Is The Bitcoin Lightning Network Dead In The Water?

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Have you heard the news? The Lightning Network has a fatal flaw, one that could lose you a lot of money.

People have been encouraged to stop using a Lightning wallet called Eclair, along with the core libraries of the network – Lightning Network daemon (LND) and C-lightning (a library).

Everyone should upgrade their Lightning Network-enabled products right away, is the gist of the short message from developer Rusty Russell:


Notably, no other messages have been sent to the Lightning development mailing list since Russell’s warning.

If Lightning Never Makes It To Mass Adoption, Does It Make A Difference?

For starters, we have to wonder how many people are actually affected by this.

A minority tribe in the crypto landscape – albeit incredibly vocal – have as an agenda the “Highlander” approach to cryptocurrency: there can be only one.

The overwhelming majority of Bitcoin services have yet to integrate Lightning Network in any form. As a result, spending Bitcoin is more expensive than spending any other cryptocurrency, regardless if you denominate in BTC or in fiat currency.

The Lightning Network is meant to solve the problem of high fees without adding stress to full nodes, but if we consider crypto as a whole to be experimental, then we have to consider projects like Lightning Network, which was repeatedly delayed before now having serious security flaws, as extra experimental.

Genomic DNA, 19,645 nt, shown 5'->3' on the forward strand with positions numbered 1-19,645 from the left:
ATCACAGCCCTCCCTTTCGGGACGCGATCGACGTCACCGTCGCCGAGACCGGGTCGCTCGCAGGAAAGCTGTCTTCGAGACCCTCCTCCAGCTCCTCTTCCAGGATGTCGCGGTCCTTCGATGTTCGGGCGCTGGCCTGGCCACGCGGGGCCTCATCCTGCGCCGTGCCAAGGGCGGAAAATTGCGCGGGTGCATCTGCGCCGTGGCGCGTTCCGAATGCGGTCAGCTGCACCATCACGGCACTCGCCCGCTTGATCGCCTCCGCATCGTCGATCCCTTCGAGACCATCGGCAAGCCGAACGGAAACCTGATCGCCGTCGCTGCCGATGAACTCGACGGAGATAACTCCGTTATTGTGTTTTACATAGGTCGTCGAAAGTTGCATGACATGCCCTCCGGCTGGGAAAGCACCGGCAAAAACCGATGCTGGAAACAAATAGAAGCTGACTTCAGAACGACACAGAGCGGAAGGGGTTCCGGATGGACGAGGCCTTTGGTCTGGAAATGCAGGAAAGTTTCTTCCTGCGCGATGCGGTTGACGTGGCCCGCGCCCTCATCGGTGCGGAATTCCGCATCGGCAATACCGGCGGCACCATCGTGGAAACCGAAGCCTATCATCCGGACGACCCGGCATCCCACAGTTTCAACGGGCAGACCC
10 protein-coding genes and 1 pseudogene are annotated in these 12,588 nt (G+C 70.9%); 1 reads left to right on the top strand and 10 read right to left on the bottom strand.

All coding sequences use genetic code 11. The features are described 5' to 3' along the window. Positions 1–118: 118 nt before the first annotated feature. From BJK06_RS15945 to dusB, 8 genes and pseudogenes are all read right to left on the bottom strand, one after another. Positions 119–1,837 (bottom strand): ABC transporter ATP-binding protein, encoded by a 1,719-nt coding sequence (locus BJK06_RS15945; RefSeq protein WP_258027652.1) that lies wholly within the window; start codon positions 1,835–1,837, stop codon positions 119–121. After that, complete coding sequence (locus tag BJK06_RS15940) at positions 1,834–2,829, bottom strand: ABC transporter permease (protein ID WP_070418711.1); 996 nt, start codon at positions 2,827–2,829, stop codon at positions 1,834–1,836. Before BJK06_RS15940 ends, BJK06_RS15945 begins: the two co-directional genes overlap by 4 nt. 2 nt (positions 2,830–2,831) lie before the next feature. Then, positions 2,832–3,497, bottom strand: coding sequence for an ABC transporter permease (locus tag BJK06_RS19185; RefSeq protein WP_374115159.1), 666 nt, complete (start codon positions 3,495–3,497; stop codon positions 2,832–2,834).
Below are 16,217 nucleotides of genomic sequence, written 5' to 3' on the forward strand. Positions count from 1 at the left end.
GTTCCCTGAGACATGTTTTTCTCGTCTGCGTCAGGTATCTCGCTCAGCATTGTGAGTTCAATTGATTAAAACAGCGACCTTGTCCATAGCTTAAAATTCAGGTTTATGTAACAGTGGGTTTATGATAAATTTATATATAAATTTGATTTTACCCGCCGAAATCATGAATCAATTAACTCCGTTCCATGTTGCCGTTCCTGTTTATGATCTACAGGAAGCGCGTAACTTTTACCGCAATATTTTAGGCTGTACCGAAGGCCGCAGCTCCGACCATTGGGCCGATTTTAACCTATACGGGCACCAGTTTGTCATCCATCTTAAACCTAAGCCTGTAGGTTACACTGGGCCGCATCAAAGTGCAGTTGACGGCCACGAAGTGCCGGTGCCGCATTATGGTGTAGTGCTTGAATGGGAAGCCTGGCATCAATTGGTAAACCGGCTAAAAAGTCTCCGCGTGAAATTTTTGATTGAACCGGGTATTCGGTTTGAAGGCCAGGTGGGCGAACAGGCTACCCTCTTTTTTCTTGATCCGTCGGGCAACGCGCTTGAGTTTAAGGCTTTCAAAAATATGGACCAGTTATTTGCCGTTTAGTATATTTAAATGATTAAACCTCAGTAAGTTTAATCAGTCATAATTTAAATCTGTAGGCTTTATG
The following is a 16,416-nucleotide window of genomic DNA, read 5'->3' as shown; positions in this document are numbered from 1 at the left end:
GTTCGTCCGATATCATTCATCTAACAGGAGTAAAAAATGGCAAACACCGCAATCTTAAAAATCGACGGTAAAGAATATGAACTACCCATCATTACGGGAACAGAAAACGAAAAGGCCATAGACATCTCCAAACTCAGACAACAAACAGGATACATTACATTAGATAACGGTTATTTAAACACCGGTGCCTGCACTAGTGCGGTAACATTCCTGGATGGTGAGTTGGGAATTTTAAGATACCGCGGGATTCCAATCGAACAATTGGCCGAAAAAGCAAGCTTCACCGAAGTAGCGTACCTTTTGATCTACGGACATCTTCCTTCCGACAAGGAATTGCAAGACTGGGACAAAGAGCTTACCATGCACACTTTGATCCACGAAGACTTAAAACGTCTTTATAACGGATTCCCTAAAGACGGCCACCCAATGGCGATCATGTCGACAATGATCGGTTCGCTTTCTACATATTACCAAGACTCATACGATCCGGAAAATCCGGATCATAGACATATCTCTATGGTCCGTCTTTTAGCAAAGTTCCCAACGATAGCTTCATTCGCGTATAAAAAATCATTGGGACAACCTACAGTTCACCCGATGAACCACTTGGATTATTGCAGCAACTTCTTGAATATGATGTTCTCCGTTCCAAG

The user experience isn’t much better or worse than Bitcoin’s native experience. It also requires trust in the people operating “channels.”

For good reason, many in the Bitcoin world have called foul as regards to the scaling solution. Folks like Roger Ver believe that various developers stunted the natural scaling (block size increase) of Bitcoin in order to install their own solutions.

Ver’s detractors charge that he is “scamming” by naming his Bitcoin fork Bitcoin Cash.

Is The Lightning Vision Ideal for Bitcoin?

Lightning creates a new “fee market” – channel operators gather fees and ultimately submit them to the Bitcoin network in large batches. In terms of settlement, there’s no evidence that your transaction exists – on the Bitcoin blockchain at least – until your transactions are submitted for settlement by the channel operators.

Channel operators can reject transactions and do a lot of other things as regards them – these powers were traditionally reserved to miners. One might argue that the system was flawed as well.

The question here is not whether Lightning Network should exist, but whether it has to exist to the detriment of the Bitcoin network as a whole. Is there a valid reason you can’t develop it alongside increasing the size of each block? In theory, the immediate effect would be even cheaper LN transactions, as well as cheaper on-chain transactions.

Since the news broke, the market’s had a pretty wild run. Bitcoin jumped back over $10,000 on Tuesday morning, but analysts believe that Chinese FOREX is fueling that.

There is good reason to believe that Bitcoin markets are far from rational and highly manipulated.

Many envision a future where crypto is used every day. Some insist that the future will be Bitcoin-centric. The Lightning Network’s many setbacks – including this one – offer an opportunity to remember that we’re dealing with highly experimental software, subject to bugs and other forms of destruction.